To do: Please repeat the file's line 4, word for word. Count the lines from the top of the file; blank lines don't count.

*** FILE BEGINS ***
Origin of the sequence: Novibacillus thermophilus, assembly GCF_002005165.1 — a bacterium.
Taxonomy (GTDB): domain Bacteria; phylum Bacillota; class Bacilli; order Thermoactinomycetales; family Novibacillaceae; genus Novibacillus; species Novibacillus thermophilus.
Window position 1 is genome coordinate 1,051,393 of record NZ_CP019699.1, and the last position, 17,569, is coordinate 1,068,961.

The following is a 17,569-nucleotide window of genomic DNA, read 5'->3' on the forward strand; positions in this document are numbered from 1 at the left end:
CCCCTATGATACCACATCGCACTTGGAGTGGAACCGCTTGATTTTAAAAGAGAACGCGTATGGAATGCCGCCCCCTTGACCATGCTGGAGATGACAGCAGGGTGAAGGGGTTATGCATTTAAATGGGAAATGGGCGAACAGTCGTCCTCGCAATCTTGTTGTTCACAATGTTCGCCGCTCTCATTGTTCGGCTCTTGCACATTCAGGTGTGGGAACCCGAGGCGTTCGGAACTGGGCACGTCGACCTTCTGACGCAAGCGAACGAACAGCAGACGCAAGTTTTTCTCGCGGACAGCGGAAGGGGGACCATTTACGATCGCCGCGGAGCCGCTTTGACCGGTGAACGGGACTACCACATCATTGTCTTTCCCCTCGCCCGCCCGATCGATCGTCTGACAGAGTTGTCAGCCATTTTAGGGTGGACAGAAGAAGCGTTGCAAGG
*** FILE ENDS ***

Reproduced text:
The following is a 17,569-nucleotide window of genomic DNA, read 5'->3' on the forward strand; positions in this document are numbered from 1 at the left end: